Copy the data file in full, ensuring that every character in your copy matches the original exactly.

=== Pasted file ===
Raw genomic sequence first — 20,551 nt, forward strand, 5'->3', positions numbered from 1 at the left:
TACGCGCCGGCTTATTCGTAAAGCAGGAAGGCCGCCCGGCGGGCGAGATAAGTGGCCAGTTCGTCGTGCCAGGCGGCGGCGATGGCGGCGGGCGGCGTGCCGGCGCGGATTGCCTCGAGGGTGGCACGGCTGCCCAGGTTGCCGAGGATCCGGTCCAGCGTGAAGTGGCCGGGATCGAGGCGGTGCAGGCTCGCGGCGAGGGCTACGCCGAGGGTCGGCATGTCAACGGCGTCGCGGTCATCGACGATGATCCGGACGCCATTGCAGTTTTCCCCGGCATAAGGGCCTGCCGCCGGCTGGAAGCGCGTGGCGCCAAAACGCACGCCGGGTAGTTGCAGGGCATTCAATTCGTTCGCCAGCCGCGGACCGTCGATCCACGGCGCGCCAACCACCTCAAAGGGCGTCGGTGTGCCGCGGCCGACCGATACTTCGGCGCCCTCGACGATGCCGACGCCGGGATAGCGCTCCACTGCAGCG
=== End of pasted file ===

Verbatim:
Raw genomic sequence first — 20,551 nt, forward strand, 5'->3', positions numbered from 1 at the left:
TACGCGCCGGCTTATTCGTAAAGCAGGAAGGCCGCCCGGCGGGCGAGATAAGTGGCCAGTTCGTCGTGCCAGGCGGCGGCGATGGCGGCGGGCGGCGTGCCGGCGCGGATTGCCTCGAGGGTGGCACGGCTGCCCAGGTTGCCGAGGATCCGGTCCAGCGTGAAGTGGCCGGGATCGAGGCGGTGCAGGCTCGCGGCGAGGGCTACGCCGAGGGTCGGCATGTCAACGGCGTCGCGGTCATCGACGATGATCCGGACGCCATTGCAGTTTTCCCCGGCATAAGGGCCTGCCGCCGGCTGGAAGCGCGTGGCGCCAAAACGCACGCCGGGTAGTTGCAGGGCATTCAATTCGTTCGCCAGCCGCGGACCGTCGATCCACGGCGCGCCAACCACCTCAAAGGGCGTCGGTGTGCCGCGGCCGACCGATACTTCGGCGCCCTCGACGATGCCGACGCCGGGATAGCGCTCCACTGCAGCG